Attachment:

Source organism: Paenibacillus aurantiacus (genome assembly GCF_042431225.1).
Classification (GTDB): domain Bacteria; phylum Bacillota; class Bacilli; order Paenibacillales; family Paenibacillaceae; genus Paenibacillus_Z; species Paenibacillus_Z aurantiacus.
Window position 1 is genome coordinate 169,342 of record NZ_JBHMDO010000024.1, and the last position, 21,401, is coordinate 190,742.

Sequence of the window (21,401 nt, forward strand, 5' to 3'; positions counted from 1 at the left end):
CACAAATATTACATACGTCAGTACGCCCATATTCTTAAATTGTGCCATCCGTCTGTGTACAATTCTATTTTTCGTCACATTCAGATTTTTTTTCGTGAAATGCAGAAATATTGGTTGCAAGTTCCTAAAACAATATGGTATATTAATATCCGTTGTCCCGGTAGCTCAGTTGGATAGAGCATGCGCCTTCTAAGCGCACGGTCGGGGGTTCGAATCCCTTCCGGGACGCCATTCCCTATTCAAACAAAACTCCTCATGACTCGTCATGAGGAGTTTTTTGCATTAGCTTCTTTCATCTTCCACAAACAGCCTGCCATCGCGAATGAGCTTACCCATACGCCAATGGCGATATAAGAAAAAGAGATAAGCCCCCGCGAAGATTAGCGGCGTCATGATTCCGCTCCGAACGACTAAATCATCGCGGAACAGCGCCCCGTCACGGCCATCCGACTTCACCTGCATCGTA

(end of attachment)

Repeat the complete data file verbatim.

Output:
Source organism: Paenibacillus aurantiacus (genome assembly GCF_042431225.1).
Classification (GTDB): domain Bacteria; phylum Bacillota; class Bacilli; order Paenibacillales; family Paenibacillaceae; genus Paenibacillus_Z; species Paenibacillus_Z aurantiacus.
Window position 1 is genome coordinate 169,342 of record NZ_JBHMDO010000024.1, and the last position, 21,401, is coordinate 190,742.

Sequence of the window (21,401 nt, forward strand, 5' to 3'; positions counted from 1 at the left end):
CACAAATATTACATACGTCAGTACGCCCATATTCTTAAATTGTGCCATCCGTCTGTGTACAATTCTATTTTTCGTCACATTCAGATTTTTTTTCGTGAAATGCAGAAATATTGGTTGCAAGTTCCTAAAACAATATGGTATATTAATATCCGTTGTCCCGGTAGCTCAGTTGGATAGAGCATGCGCCTTCTAAGCGCACGGTCGGGGGTTCGAATCCCTTCCGGGACGCCATTCCCTATTCAAACAAAACTCCTCATGACTCGTCATGAGGAGTTTTTTGCATTAGCTTCTTTCATCTTCCACAAACAGCCTGCCATCGCGAATGAGCTTACCCATACGCCAATGGCGATATAAGAAAAAGAGATAAGCCCCCGCGAAGATTAGCGGCGTCATGATTCCGCTCCGAACGACTAAATCATCGCGGAACAGCGCCCCGTCACGGCCATCCGACTTCACCTGCATCGTA